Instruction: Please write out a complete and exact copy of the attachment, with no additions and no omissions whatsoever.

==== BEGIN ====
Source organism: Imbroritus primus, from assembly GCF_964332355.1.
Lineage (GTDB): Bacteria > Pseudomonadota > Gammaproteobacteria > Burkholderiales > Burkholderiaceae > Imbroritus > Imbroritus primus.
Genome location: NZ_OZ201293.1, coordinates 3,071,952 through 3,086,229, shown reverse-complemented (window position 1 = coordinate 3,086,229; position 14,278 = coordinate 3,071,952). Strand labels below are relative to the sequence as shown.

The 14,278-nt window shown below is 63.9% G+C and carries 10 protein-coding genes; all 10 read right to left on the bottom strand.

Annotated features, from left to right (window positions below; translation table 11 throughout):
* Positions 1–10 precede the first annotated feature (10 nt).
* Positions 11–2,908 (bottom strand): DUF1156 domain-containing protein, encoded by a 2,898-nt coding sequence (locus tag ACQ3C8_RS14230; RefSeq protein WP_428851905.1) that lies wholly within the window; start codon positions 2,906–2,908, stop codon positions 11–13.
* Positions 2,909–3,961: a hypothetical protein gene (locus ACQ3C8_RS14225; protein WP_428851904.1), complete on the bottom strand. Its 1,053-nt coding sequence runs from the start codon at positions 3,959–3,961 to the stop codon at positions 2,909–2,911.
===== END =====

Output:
Source organism: Imbroritus primus, from assembly GCF_964332355.1.
Lineage (GTDB): Bacteria > Pseudomonadota > Gammaproteobacteria > Burkholderiales > Burkholderiaceae > Imbroritus > Imbroritus primus.
Genome location: NZ_OZ201293.1, coordinates 3,071,952 through 3,086,229, shown reverse-complemented (window position 1 = coordinate 3,086,229; position 14,278 = coordinate 3,071,952). Strand labels below are relative to the sequence as shown.

The 14,278-nt window shown below is 63.9% G+C and carries 10 protein-coding genes; all 10 read right to left on the bottom strand.

Annotated features, from left to right (window positions below; translation table 11 throughout):
* Positions 1–10 precede the first annotated feature (10 nt).
* Positions 11–2,908 (bottom strand): DUF1156 domain-containing protein, encoded by a 2,898-nt coding sequence (locus tag ACQ3C8_RS14230; RefSeq protein WP_428851905.1) that lies wholly within the window; start codon positions 2,906–2,908, stop codon positions 11–13.
* Positions 2,909–3,961: a hypothetical protein gene (locus ACQ3C8_RS14225; protein WP_428851904.1), complete on the bottom strand. Its 1,053-nt coding sequence runs from the start codon at positions 3,959–3,961 to the stop codon at positions 2,909–2,911.